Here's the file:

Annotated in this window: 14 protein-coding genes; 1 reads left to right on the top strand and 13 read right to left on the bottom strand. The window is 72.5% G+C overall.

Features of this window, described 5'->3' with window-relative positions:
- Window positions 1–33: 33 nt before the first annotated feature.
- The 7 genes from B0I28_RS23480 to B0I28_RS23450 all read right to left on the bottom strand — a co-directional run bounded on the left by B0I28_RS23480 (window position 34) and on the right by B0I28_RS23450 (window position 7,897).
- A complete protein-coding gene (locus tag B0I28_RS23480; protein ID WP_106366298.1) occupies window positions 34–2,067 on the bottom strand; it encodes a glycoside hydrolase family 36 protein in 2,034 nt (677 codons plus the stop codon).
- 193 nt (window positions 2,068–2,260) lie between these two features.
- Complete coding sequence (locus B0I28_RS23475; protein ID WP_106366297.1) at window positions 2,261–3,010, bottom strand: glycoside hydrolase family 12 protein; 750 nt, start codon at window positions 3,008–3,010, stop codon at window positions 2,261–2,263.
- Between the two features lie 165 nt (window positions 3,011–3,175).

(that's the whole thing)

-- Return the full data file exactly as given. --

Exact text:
Annotated in this window: 14 protein-coding genes; 1 reads left to right on the top strand and 13 read right to left on the bottom strand. The window is 72.5% G+C overall.

Features of this window, described 5'->3' with window-relative positions:
- Window positions 1–33: 33 nt before the first annotated feature.
- The 7 genes from B0I28_RS23480 to B0I28_RS23450 all read right to left on the bottom strand — a co-directional run bounded on the left by B0I28_RS23480 (window position 34) and on the right by B0I28_RS23450 (window position 7,897).
- A complete protein-coding gene (locus tag B0I28_RS23480; protein ID WP_106366298.1) occupies window positions 34–2,067 on the bottom strand; it encodes a glycoside hydrolase family 36 protein in 2,034 nt (677 codons plus the stop codon).
- 193 nt (window positions 2,068–2,260) lie between these two features.
- Complete coding sequence (locus B0I28_RS23475; protein ID WP_106366297.1) at window positions 2,261–3,010, bottom strand: glycoside hydrolase family 12 protein; 750 nt, start codon at window positions 3,008–3,010, stop codon at window positions 2,261–2,263.
- Between the two features lie 165 nt (window positions 3,011–3,175).